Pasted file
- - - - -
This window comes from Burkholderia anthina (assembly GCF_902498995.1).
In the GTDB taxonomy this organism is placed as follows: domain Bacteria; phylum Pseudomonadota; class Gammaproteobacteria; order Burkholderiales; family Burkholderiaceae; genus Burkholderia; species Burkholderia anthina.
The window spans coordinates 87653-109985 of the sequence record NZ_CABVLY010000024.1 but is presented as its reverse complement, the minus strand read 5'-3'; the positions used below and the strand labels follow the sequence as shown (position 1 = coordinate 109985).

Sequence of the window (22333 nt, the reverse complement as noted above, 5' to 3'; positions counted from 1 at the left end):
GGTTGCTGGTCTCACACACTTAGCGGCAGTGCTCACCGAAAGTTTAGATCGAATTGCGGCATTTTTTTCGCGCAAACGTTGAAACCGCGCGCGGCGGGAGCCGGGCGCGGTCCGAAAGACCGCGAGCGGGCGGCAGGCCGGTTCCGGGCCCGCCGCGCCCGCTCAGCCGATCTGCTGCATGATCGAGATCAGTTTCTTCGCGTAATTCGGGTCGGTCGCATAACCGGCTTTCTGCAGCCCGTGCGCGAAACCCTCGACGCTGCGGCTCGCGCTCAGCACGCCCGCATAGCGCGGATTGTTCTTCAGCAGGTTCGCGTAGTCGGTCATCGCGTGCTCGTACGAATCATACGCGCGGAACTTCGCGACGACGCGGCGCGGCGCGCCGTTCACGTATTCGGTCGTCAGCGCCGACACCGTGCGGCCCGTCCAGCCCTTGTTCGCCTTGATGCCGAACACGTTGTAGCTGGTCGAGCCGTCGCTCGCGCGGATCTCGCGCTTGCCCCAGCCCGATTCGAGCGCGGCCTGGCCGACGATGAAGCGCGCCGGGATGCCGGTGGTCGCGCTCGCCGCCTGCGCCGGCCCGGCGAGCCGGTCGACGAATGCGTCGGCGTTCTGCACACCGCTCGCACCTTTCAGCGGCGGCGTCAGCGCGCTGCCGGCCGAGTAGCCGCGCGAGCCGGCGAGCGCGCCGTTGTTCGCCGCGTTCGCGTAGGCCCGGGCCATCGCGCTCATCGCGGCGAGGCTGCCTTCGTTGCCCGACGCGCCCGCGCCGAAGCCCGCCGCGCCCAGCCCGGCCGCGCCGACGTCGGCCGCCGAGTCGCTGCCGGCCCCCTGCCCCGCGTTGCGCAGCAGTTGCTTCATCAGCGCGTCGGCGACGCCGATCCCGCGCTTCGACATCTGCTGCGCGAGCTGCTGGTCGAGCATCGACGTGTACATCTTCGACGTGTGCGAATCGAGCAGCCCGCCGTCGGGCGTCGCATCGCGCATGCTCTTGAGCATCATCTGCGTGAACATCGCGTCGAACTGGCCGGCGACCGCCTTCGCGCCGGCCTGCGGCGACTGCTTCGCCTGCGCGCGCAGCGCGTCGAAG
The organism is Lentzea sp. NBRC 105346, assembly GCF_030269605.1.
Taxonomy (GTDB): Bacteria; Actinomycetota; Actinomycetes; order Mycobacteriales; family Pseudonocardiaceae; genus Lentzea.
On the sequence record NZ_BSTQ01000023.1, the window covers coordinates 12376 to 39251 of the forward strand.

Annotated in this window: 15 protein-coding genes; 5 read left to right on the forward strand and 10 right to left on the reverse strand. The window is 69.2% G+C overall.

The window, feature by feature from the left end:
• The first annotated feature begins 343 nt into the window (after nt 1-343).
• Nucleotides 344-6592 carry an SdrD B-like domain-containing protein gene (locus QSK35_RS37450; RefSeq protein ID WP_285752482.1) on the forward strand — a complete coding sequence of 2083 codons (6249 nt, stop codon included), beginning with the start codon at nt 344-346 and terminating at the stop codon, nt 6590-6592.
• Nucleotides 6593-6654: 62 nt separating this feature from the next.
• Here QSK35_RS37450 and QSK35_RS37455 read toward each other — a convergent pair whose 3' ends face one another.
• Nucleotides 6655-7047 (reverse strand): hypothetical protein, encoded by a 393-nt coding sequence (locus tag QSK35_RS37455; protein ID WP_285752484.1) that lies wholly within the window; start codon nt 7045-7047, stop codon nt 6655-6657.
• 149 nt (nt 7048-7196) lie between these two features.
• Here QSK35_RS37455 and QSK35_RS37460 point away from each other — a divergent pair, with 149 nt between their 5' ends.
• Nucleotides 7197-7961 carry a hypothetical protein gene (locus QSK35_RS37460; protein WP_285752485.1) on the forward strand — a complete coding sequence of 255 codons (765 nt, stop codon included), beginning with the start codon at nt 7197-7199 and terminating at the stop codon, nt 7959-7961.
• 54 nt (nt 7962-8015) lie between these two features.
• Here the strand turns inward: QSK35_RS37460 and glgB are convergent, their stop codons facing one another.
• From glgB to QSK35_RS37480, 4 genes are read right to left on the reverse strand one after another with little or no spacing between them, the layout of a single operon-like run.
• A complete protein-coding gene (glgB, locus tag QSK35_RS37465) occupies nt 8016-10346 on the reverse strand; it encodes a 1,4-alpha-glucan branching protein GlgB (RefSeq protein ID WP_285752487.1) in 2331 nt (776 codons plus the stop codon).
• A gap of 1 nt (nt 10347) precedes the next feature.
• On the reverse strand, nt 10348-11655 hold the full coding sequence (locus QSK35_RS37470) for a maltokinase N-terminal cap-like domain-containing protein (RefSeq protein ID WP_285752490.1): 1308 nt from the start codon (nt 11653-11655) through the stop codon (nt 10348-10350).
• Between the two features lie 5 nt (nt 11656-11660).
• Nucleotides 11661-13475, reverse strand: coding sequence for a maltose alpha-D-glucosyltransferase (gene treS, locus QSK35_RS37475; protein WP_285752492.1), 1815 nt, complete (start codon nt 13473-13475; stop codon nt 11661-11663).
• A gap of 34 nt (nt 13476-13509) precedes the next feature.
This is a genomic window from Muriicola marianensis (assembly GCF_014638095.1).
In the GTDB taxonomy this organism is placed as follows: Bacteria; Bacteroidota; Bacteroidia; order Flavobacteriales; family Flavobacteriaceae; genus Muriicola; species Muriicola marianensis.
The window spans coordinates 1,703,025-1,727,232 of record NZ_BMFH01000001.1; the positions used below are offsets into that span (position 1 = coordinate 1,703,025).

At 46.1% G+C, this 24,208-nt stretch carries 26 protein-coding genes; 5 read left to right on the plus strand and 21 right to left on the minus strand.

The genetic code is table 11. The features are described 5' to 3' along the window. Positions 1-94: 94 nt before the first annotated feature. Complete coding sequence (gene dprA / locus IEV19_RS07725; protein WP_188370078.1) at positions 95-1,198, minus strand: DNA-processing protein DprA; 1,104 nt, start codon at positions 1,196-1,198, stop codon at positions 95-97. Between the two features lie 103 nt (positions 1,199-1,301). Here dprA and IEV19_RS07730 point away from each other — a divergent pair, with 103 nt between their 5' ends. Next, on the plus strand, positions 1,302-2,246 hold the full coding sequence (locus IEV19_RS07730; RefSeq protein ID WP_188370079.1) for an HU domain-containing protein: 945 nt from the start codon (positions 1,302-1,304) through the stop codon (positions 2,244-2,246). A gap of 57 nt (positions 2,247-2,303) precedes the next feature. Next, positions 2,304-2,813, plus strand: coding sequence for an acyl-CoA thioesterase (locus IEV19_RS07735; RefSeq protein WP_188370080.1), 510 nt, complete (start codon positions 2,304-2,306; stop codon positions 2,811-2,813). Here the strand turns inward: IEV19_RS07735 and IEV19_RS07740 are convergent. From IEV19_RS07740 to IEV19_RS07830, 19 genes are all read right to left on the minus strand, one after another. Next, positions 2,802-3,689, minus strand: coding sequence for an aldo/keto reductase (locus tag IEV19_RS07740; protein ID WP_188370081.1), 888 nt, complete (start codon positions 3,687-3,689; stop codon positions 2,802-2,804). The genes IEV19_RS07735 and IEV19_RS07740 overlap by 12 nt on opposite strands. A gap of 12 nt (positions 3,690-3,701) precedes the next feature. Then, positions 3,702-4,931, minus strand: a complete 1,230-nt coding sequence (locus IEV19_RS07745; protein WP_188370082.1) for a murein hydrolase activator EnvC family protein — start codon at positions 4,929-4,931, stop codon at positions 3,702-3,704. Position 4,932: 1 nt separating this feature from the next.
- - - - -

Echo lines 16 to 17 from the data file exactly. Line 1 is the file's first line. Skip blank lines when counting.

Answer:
• 149 nt (nt 7048-7196) lie between these two features.
• Here QSK35_RS37455 and QSK35_RS37460 point away from each other — a divergent pair, with 149 nt between their 5' ends.